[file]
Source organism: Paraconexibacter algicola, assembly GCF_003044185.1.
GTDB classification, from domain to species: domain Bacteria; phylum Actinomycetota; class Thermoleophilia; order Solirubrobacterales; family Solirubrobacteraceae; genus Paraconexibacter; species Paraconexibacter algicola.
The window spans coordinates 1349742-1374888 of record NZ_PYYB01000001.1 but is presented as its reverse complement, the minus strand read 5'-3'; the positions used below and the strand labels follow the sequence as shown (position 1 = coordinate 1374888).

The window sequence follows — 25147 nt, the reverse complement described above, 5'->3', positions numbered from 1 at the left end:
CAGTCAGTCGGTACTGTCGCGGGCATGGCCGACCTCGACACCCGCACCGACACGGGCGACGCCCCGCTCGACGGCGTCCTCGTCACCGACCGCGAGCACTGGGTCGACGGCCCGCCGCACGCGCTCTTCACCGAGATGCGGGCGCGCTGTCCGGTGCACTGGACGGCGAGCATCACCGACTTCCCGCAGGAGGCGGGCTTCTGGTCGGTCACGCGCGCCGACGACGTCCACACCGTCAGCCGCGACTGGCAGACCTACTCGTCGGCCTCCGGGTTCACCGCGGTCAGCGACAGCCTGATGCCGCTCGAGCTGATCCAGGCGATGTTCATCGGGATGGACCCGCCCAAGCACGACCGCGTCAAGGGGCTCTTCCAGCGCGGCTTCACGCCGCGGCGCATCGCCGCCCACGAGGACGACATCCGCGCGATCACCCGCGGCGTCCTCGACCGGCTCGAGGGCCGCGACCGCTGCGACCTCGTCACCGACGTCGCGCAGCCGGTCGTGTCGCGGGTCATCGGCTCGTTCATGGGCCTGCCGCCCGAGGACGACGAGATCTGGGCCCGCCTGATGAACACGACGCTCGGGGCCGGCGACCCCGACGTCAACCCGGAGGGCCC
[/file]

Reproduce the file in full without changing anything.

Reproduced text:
Source organism: Paraconexibacter algicola, assembly GCF_003044185.1.
GTDB classification, from domain to species: domain Bacteria; phylum Actinomycetota; class Thermoleophilia; order Solirubrobacterales; family Solirubrobacteraceae; genus Paraconexibacter; species Paraconexibacter algicola.
The window spans coordinates 1349742-1374888 of record NZ_PYYB01000001.1 but is presented as its reverse complement, the minus strand read 5'-3'; the positions used below and the strand labels follow the sequence as shown (position 1 = coordinate 1374888).

The window sequence follows — 25147 nt, the reverse complement described above, 5'->3', positions numbered from 1 at the left end:
CAGTCAGTCGGTACTGTCGCGGGCATGGCCGACCTCGACACCCGCACCGACACGGGCGACGCCCCGCTCGACGGCGTCCTCGTCACCGACCGCGAGCACTGGGTCGACGGCCCGCCGCACGCGCTCTTCACCGAGATGCGGGCGCGCTGTCCGGTGCACTGGACGGCGAGCATCACCGACTTCCCGCAGGAGGCGGGCTTCTGGTCGGTCACGCGCGCCGACGACGTCCACACCGTCAGCCGCGACTGGCAGACCTACTCGTCGGCCTCCGGGTTCACCGCGGTCAGCGACAGCCTGATGCCGCTCGAGCTGATCCAGGCGATGTTCATCGGGATGGACCCGCCCAAGCACGACCGCGTCAAGGGGCTCTTCCAGCGCGGCTTCACGCCGCGGCGCATCGCCGCCCACGAGGACGACATCCGCGCGATCACCCGCGGCGTCCTCGACCGGCTCGAGGGCCGCGACCGCTGCGACCTCGTCACCGACGTCGCGCAGCCGGTCGTGTCGCGGGTCATCGGCTCGTTCATGGGCCTGCCGCCCGAGGACGACGAGATCTGGGCCCGCCTGATGAACACGACGCTCGGGGCCGGCGACCCCGACGTCAACCCGGAGGGCCC